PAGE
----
Each time the MC has inner monologue, I'me sort of jerked out of the scene. Something about her syntax and the cadence of her inner voice make her sound very young, younger than college age. For example, I wouldn't have thought a college age student's initial reaction to seeing a person commit seppuku would be "Uh, okay..."
I think that there are other ways you could describe how she's experiencing each moment as the scene progresses that could pull the tension even tighter. What does your MC see in the witch's eyes or facial expression, how does the blood feel smeared on her skin? what does the MC smell?
What you have here is a great scene, and you're rushing it. Slow down and quit telling us the story and start showing it to us. She put blood on 'forehead, hands and feet.'ReplyDelete
Really? That's such a great place to put more gory detail. She rubbed it on the forehead, slowly worked her way to the hands, you have words like crimson, dark, blood, sticky, metallic, thick, gooey... all sorts of fun words and adjectives here that are missing!
I agree with others about the internal dialogue. I want to be in a character's head, but not really be in their thoughts. Generally, people don't think in complete sentences and it's more 'thought impressions', so internal dialogue never has rung true to me.
Focus more on the picture, set up the scene better. I know you see it all in your head, but your reader won't see what you see. Give us enough to draw a great word picture, show us more and tell us less.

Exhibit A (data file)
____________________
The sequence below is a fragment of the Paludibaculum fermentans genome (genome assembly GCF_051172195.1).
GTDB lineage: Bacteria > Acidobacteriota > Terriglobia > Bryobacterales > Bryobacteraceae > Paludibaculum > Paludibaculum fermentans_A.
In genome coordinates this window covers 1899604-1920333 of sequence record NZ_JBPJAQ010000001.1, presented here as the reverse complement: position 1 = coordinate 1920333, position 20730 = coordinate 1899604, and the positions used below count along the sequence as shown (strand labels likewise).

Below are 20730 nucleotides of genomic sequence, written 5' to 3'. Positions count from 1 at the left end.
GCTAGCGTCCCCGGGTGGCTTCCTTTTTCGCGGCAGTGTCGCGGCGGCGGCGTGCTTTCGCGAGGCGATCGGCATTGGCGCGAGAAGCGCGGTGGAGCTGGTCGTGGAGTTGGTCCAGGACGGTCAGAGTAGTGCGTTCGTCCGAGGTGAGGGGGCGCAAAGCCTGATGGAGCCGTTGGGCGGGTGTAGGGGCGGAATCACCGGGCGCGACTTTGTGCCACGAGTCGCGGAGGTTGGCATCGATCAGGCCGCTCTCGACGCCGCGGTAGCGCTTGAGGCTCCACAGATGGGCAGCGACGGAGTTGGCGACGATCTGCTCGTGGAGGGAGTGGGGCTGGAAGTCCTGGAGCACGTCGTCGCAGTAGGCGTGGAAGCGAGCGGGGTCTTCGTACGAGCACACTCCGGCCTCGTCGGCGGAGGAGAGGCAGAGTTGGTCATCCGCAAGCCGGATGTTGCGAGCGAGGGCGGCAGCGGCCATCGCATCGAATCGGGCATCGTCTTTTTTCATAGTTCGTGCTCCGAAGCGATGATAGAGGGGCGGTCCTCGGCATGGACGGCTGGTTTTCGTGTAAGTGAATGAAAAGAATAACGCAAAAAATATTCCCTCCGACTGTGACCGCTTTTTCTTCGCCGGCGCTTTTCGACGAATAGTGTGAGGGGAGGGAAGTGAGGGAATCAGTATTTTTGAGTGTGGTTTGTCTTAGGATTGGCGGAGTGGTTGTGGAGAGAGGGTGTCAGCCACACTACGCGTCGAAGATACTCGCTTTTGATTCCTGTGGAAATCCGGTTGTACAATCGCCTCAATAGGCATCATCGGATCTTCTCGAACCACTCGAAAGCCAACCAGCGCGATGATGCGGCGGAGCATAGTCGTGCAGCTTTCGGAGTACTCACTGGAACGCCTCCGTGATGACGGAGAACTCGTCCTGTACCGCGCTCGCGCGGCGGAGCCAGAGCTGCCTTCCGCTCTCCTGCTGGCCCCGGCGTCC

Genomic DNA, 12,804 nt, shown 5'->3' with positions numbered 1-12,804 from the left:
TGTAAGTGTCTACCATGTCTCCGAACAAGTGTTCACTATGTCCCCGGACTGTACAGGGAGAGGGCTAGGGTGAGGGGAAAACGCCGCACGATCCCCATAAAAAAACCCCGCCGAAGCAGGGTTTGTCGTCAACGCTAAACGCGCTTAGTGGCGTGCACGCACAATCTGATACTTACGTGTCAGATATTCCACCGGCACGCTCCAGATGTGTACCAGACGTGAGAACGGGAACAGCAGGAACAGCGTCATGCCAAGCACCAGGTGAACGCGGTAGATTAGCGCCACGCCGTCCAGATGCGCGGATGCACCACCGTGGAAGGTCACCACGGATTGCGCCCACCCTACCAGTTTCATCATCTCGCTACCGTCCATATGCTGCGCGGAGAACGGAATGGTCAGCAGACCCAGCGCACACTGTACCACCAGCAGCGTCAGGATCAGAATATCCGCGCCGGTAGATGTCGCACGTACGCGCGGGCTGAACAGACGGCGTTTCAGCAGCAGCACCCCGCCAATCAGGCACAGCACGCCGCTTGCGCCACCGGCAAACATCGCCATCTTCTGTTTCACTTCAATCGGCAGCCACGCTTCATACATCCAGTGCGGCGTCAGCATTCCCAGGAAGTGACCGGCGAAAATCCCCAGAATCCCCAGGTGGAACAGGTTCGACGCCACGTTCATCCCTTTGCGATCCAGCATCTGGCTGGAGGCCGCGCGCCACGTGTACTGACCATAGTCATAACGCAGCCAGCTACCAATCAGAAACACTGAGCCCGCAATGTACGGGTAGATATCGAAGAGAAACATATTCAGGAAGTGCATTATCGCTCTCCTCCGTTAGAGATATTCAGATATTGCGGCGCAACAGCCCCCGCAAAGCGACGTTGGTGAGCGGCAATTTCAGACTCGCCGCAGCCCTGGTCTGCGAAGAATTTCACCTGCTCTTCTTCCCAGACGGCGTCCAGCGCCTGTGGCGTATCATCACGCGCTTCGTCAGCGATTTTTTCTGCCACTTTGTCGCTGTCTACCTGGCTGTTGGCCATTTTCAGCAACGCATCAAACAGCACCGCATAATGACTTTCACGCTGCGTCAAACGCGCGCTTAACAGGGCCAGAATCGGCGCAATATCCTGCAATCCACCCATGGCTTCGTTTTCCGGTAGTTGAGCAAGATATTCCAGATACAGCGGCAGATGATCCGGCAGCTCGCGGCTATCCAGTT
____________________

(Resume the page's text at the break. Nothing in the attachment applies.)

Keep writing! You have a great rough draft here, so you're going to do just fine perfecting it!
I'm confused about why Karie feels the witch's stab wound, but maybe that would be clearer in the actual manuscript...ReplyDelete
The italicized thoughts were distracting; there were just too many of them for it to be an effective motif. And the description of the ripping sensation in the last two paragraphs is a little repetitive.
Also, there were a few little grammatical issues that pulled me out of the piece:
1. "Her smoke hazed brain" would probably work better with a hyphen: "her smoke-hazed brain." (And now that I'm thinking about it, I'm wondering if that even makes sense, smoke-hazed. I understand what you mean, but it just doesn't sound right in my head.)
2. The italicized okay in the third paragraph shouldn't be capitalized.
Well, hope that helps. Good luck with this.
Definitely a tense, creepy scene. I agree with other comments that you're better off toning down the internal monologue. Use sensory descriptions; details of what Karie hears, sees, even smells. It'll put the readers in the scene much more directly than the italicized thoughts.ReplyDelete
Very creepy. Me likey!ReplyDelete
I agree about the internal monologue, with the exception of the "oh God, what's happening" type things. I would like more descriptions of the witch - what she looks like, what is the expression on her face, so forth. One other quibble - I think you use the MC's name a bit too much. Karie braced, Karie's head, Karie hoped, etc. Don't be afraid to use pronouns.
But even before you make these changes, the tension is awesome, and the sense of danger is strong. I really, really, like this.